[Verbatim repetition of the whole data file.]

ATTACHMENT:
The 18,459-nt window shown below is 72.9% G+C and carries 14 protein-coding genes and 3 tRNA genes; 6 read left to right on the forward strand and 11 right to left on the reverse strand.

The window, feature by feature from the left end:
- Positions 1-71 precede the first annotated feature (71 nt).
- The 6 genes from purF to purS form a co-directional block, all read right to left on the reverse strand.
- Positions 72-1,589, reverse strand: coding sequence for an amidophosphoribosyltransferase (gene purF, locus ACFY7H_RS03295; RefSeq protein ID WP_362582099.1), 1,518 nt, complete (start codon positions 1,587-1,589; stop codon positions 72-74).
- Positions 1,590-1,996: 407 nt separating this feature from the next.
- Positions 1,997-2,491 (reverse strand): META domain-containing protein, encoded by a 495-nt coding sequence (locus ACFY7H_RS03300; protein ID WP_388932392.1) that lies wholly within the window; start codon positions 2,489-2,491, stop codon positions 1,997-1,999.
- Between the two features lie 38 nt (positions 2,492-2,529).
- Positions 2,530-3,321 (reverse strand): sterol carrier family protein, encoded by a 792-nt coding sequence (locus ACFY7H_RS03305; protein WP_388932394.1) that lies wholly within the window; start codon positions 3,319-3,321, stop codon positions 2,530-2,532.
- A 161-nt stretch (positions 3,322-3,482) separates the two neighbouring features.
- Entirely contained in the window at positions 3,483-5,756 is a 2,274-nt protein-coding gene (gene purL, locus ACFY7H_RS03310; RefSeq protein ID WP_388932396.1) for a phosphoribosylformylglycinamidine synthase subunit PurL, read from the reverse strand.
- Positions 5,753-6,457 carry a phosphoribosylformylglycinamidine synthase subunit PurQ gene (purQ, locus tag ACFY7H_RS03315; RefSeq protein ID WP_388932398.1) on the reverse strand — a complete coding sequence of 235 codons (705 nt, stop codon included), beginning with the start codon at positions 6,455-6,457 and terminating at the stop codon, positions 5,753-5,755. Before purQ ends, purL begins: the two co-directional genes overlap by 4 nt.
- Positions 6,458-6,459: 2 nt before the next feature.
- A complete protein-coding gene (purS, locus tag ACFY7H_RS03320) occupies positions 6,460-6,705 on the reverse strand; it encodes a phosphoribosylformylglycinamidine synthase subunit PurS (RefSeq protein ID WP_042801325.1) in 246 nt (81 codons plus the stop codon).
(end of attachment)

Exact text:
The 18,459-nt window shown below is 72.9% G+C and carries 14 protein-coding genes and 3 tRNA genes; 6 read left to right on the forward strand and 11 right to left on the reverse strand.

The window, feature by feature from the left end:
- Positions 1-71 precede the first annotated feature (71 nt).
- The 6 genes from purF to purS form a co-directional block, all read right to left on the reverse strand.
- Positions 72-1,589, reverse strand: coding sequence for an amidophosphoribosyltransferase (gene purF, locus ACFY7H_RS03295; RefSeq protein ID WP_362582099.1), 1,518 nt, complete (start codon positions 1,587-1,589; stop codon positions 72-74).
- Positions 1,590-1,996: 407 nt separating this feature from the next.
- Positions 1,997-2,491 (reverse strand): META domain-containing protein, encoded by a 495-nt coding sequence (locus ACFY7H_RS03300; protein ID WP_388932392.1) that lies wholly within the window; start codon positions 2,489-2,491, stop codon positions 1,997-1,999.
- Between the two features lie 38 nt (positions 2,492-2,529).
- Positions 2,530-3,321 (reverse strand): sterol carrier family protein, encoded by a 792-nt coding sequence (locus ACFY7H_RS03305; protein WP_388932394.1) that lies wholly within the window; start codon positions 3,319-3,321, stop codon positions 2,530-2,532.
- A 161-nt stretch (positions 3,322-3,482) separates the two neighbouring features.
- Entirely contained in the window at positions 3,483-5,756 is a 2,274-nt protein-coding gene (gene purL, locus ACFY7H_RS03310; RefSeq protein ID WP_388932396.1) for a phosphoribosylformylglycinamidine synthase subunit PurL, read from the reverse strand.
- Positions 5,753-6,457 carry a phosphoribosylformylglycinamidine synthase subunit PurQ gene (purQ, locus tag ACFY7H_RS03315; RefSeq protein ID WP_388932398.1) on the reverse strand — a complete coding sequence of 235 codons (705 nt, stop codon included), beginning with the start codon at positions 6,455-6,457 and terminating at the stop codon, positions 5,753-5,755. Before purQ ends, purL begins: the two co-directional genes overlap by 4 nt.
- Positions 6,458-6,459: 2 nt before the next feature.
- A complete protein-coding gene (purS, locus tag ACFY7H_RS03320) occupies positions 6,460-6,705 on the reverse strand; it encodes a phosphoribosylformylglycinamidine synthase subunit PurS (RefSeq protein ID WP_042801325.1) in 246 nt (81 codons plus the stop codon).